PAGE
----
Yesterday I felt pretty confident that the risks of identity/credit fraud following the Sony fiasco were fairly minimal. Today I’m eating a bit of crow. My credit card was definitely used for some nefarious purposes, and I mentioned it in to my boss, who mentioned it on Twitter, which got me a bunch of new followers and a few snarky replies.
Some people claimed I was jumping to conclusions. Other people said I should be mad at the hackers, not Sony. And I can’t say their answers were unfair; Twitter can only communicate in short bursts, so you lose some nuance and detail when expressing opinions. So let me get right to it here.
Back to the beginning.
At Shacknews, we all join a collective chat room while we’re on the clock, and we pass around our stories publicly so they can be checked by other writers while we work on other things. It’s a nice communal feeling. I had just polished off my last story (about the class action suit) and put it in the chat for a check, and then I went to flip through my RSS reader while I waited. I stumbled upon this Ars Technica story. It’s all second-hand, but I want to point out one particular bit:
“About two or three days ago, my bank notified me that I had gotten my own [credit card information] stolen, the one I use for my PSN account, and with it a ticket was purchased through a German airline for nearly $600,” she told Ars. “They are still looking into the fraud charge meaning that right now I have a negative $500 in my account, with no good chance that I’ll be getting that back any time soon.”
This prompted me to check my bank account, which I had been doing pretty regularly since this story broke. I wasn’t especially worried, but I wanted to keep an eye on things. Immediately I noticed my account was about $1,500 lower than it should’ve been. It was thanks to three identical transactions. For a little over $500, at a Giant Food, in Germany.
(A helpful tweet informed me that there are no Giant Foods in Germany, but I doubt it was actually at the grocery store. If I had to venture an uneducated guess, this was a sly method to get the actual money, rather than actually getting $500 worth of German groceries. I don’t think the victim above really had her card used for an airline ticket either.)
Now I’m all for benefit of the doubt, and I don’t want to jump to conclusions. But seeing a reader report that her PSN-associated credit card was charged in Germany for somewhere in the $500 range, and then finding that the exact same thing happened to me? That would be one hell of a coincidence.
I put a freeze on my account and a new card is being sent. I also changed all my passwords, and went through the hassle of making sure that my automatic bill payments are going through a different card for the time being. Once the transaction goes through, I can get the fraud department involved at my bank, and get my money back. Everything should work out, and I’m fortunate enough to have a little money in reserve so this doesn’t make me broke and destitute in the meantime.
I’m not upset with Sony because they were hacked. It happens, I understand that. My sarcastic “thanks Sony!” was over their reluctance to tell anyone what happened. If you’re a multinational corporation, you don’t pull your service, costing yourself and business partners hundreds of thousands of dollars, unless you absolutely have to. That’s the nuclear option. The last resort. Sony would never have taken such a drastic step if it didn’t know that this level of consumer theft was at least a possibility. And since it was a possibility, even if it was only a possibility, they should’ve told us.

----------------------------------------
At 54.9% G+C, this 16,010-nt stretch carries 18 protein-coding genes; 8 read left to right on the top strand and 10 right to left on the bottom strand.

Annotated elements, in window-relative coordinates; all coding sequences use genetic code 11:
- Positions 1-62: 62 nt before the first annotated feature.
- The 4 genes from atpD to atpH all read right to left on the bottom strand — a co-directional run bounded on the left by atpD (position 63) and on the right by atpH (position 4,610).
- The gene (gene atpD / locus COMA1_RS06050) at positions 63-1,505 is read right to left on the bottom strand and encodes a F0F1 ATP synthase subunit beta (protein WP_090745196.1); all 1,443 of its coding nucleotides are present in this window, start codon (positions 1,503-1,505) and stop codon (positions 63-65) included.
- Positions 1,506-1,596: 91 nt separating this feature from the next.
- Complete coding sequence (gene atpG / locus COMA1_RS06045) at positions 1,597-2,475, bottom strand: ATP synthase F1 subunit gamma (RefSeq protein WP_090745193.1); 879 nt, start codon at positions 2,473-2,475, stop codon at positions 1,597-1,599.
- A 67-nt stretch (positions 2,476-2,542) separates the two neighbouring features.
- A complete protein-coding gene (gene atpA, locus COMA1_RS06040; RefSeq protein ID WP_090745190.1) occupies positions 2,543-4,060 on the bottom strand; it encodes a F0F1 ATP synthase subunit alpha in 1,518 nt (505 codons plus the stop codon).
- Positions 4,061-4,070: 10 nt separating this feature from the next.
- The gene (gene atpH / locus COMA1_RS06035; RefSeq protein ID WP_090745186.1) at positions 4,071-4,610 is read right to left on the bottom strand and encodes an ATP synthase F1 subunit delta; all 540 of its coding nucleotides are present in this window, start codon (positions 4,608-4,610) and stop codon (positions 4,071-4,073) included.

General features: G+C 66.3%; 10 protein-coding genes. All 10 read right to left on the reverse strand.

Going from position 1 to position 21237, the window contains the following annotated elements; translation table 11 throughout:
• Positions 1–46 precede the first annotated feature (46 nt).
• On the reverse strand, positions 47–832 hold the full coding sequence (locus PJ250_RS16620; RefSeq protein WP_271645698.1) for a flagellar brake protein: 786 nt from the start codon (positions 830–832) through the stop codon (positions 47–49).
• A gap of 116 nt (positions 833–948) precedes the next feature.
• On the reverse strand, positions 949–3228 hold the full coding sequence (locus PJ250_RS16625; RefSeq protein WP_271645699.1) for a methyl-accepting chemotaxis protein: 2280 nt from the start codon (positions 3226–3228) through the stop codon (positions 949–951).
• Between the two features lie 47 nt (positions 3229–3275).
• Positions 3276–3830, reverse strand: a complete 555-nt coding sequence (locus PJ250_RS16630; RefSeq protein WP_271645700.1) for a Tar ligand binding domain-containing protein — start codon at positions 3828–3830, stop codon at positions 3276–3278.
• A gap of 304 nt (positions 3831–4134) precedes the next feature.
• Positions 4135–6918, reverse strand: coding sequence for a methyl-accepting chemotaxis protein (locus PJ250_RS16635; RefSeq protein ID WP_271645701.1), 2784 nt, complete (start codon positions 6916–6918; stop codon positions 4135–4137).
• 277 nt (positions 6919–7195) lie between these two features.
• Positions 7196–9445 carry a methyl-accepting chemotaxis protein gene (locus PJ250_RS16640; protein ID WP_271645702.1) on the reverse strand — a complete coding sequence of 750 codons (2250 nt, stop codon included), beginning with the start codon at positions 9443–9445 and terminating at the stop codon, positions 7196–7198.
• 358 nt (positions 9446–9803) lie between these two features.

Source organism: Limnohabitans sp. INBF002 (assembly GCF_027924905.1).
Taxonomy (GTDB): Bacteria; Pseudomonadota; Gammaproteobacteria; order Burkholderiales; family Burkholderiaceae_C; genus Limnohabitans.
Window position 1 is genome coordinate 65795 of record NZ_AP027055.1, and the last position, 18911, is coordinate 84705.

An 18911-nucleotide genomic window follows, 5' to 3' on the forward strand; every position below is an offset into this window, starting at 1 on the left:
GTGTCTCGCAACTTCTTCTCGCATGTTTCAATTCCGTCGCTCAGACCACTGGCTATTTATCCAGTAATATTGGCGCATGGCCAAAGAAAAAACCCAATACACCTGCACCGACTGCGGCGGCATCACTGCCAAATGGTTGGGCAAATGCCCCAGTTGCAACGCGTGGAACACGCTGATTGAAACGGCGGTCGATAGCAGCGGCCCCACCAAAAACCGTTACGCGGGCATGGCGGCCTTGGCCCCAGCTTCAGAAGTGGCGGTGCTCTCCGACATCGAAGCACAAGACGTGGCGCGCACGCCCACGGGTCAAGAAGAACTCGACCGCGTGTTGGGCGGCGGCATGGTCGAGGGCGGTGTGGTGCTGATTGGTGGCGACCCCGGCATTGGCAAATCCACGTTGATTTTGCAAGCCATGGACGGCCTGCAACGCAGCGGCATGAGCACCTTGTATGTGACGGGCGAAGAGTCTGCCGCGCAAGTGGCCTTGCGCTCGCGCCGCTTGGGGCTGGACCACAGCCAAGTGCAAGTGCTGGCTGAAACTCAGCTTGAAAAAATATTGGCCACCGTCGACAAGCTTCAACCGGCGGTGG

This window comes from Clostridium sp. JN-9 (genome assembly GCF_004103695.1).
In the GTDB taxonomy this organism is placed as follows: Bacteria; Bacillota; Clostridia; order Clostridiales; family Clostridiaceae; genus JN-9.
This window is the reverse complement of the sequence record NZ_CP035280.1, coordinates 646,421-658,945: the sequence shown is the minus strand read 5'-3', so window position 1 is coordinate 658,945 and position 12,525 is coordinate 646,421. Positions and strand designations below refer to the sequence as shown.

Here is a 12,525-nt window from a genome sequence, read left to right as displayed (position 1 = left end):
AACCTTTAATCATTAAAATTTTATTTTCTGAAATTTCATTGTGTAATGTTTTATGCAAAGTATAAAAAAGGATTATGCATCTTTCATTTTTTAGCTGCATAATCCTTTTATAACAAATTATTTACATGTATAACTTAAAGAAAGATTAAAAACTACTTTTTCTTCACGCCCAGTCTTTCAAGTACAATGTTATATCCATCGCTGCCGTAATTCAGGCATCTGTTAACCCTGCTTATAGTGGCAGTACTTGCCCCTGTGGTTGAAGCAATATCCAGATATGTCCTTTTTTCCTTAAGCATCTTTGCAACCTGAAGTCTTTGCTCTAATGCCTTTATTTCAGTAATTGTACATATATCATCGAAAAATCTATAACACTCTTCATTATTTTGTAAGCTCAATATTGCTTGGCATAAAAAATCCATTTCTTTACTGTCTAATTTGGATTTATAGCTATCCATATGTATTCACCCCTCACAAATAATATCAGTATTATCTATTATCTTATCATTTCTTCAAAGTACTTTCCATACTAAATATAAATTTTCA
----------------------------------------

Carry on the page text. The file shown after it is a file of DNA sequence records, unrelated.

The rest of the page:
I believe them when they say they didn’t know that user data was stolen until Monday. I just think they’re choosing their words carefully. They may not have known until then, but they had to have feared the worst. So the delay in informing customers was crossing their fingers and hoping for the best, and wasting valuable time when their customers could have been canceling their credit cards and stopping the fraud.
Now the latest from Sony is that credit cards were encrypted. Frankly, I don’t know enough about encryption or credit fraud to say what this means, and I’m not going to pretend to. I can only speak from what I know. What I know is that the card associated with my PSN account was the subject of fraud, in the precise same way that an Ars Technica reader’s PSN-associated card was the subject of fraud. How could that happen to encrypted cards? Don’t know.
Hackers hack. That’s what they do. If a rabid dog bites my wife’s arm and she dies because the EMTs didn’t take care of the wound, I’m going to be pretty upset with the EMTs for screwing up their job. I put a certain level of trust in the EMTs. I have no faith or trust in the rabid dog, so there’s no faith to be broken.
Onto happier subjects. One of my 1UP features went up today: When Gamers Give Back. It was kind of inspired by the Japanese charities that popped up. I wanted to do something related to that spirit but that wasn’t directly tied to it. I’m pretty happy with how it turned out, though perhaps I should’ve waited for a little closer to the holiday season when more of those charities would be active.
- What a boring couple of weeks for XBLM. Though I did try Outland today and it’s gorgeous, so I guess that buys them some goodwill.
- My inkling is that this Xbox deal is the reason Telltale pushed back Jurassic Park. I have absolutely no proof, of course.
- This story reads like a Senate hearing. What did you know and when?
- And the class-action suit story, which I referenced above.